Utah Cares: fewer services to fewer people, greater cost than Healthy Utah

06 July 2015 Published in New Publications

A new report by Notalys, LLC, compares two options for expanding health care coverage to close the insurance gap for an estimated 66,000 Utahns who do not earn enough to receive federal subsidies for insurance but don’t qualify for traditional Medicaid. The Healthy Utah plan significantly expands private insurance for low‐income individuals using federal funds during its pilot period. Until end of 2016, full risk of program falls on the federal government. State portion of costs is 0% initially, rising gradually to 10%. The Utah Cares plan partially expands Medicaid and offers primary care, but not specialty care or hospitalization, to those in poverty using a mix of federal and state funds. Enrollments will be cut in the case of cost‐overruns, and state pays 30% of all costs.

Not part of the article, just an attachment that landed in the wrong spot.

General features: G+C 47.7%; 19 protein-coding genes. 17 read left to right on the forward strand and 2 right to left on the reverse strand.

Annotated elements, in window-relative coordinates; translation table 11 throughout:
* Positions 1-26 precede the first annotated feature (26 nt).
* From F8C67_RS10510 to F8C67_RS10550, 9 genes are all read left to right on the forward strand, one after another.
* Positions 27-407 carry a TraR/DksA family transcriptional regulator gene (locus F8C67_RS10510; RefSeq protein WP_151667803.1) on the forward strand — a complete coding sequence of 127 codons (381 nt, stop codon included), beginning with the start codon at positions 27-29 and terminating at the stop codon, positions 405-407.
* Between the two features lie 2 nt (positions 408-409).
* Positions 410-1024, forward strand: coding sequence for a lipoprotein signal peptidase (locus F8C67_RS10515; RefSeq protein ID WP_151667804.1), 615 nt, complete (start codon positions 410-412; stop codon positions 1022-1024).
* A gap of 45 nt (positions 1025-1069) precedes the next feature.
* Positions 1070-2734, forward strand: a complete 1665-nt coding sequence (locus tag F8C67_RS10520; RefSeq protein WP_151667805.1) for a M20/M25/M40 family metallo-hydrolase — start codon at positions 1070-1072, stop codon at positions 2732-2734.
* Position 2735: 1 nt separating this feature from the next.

Healthy Utah has six times more value per dollar than Utah Cares—it also costs much less and has lower risk.

Return on Investment:

  • Healthy Utah: 24.4
  • Utah Cares: 4.1

Healthy Utah v. Utah Cares infographic

Take‐Aways:

Only Healthy Utah effectively closes the coverage gap. Thousands under Utah Cares will have access only to primary care, which covers only a small part of health care needs.

  • Downside risks under Healthy Utah are borne by the federal government. Under Utah Cares, these risks are shared by the state and may result in significant cutbacks.
  • “Woodwork” effects are the most significant long‐term risk faced by both programs, though they are not an unmanageable risk. Because of wider program appeal, woodwork effects are larger under Healthy Utah than Utah Cares.
  • Healthy Utah functions predominantly through private insurance, which strengthens lowincome families, reduces financial burdens on health care providers and hospitals, and improves the state’s economy.

Research sponsored by Voices for Utah’s Children, AARP Utah and the Utah Health Policy Project

For more information, see the complete report: